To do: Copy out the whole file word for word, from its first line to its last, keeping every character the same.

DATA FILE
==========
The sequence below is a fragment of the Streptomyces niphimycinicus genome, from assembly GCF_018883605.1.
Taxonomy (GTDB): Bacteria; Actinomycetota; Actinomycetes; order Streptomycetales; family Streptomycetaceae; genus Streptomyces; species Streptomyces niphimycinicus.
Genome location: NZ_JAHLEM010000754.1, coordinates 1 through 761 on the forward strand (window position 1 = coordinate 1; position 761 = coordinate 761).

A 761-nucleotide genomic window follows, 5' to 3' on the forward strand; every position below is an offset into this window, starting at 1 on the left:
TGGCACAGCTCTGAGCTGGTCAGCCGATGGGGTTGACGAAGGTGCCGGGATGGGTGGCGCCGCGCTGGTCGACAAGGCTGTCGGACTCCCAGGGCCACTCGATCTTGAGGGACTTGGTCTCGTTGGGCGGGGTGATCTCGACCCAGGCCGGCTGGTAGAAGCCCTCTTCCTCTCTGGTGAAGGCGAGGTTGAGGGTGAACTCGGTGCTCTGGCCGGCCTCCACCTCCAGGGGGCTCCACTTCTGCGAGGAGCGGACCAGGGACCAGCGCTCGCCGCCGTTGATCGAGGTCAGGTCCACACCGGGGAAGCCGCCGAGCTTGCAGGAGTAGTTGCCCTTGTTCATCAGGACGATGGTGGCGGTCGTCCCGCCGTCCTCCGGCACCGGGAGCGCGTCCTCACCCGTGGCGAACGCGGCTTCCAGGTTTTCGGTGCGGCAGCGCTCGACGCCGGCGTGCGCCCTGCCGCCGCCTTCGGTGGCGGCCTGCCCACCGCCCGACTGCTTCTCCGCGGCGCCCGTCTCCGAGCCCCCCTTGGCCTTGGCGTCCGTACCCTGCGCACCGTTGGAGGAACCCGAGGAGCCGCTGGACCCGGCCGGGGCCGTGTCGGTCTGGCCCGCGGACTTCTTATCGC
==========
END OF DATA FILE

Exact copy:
The sequence below is a fragment of the Streptomyces niphimycinicus genome, from assembly GCF_018883605.1.
Taxonomy (GTDB): Bacteria; Actinomycetota; Actinomycetes; order Streptomycetales; family Streptomycetaceae; genus Streptomyces; species Streptomyces niphimycinicus.
Genome location: NZ_JAHLEM010000754.1, coordinates 1 through 761 on the forward strand (window position 1 = coordinate 1; position 761 = coordinate 761).

A 761-nucleotide genomic window follows, 5' to 3' on the forward strand; every position below is an offset into this window, starting at 1 on the left:
TGGCACAGCTCTGAGCTGGTCAGCCGATGGGGTTGACGAAGGTGCCGGGATGGGTGGCGCCGCGCTGGTCGACAAGGCTGTCGGACTCCCAGGGCCACTCGATCTTGAGGGACTTGGTCTCGTTGGGCGGGGTGATCTCGACCCAGGCCGGCTGGTAGAAGCCCTCTTCCTCTCTGGTGAAGGCGAGGTTGAGGGTGAACTCGGTGCTCTGGCCGGCCTCCACCTCCAGGGGGCTCCACTTCTGCGAGGAGCGGACCAGGGACCAGCGCTCGCCGCCGTTGATCGAGGTCAGGTCCACACCGGGGAAGCCGCCGAGCTTGCAGGAGTAGTTGCCCTTGTTCATCAGGACGATGGTGGCGGTCGTCCCGCCGTCCTCCGGCACCGGGAGCGCGTCCTCACCCGTGGCGAACGCGGCTTCCAGGTTTTCGGTGCGGCAGCGCTCGACGCCGGCGTGCGCCCTGCCGCCGCCTTCGGTGGCGGCCTGCCCACCGCCCGACTGCTTCTCCGCGGCGCCCGTCTCCGAGCCCCCCTTGGCCTTGGCGTCCGTACCCTGCGCACCGTTGGAGGAACCCGAGGAGCCGCTGGACCCGGCCGGGGCCGTGTCGGTCTGGCCCGCGGACTTCTTATCGC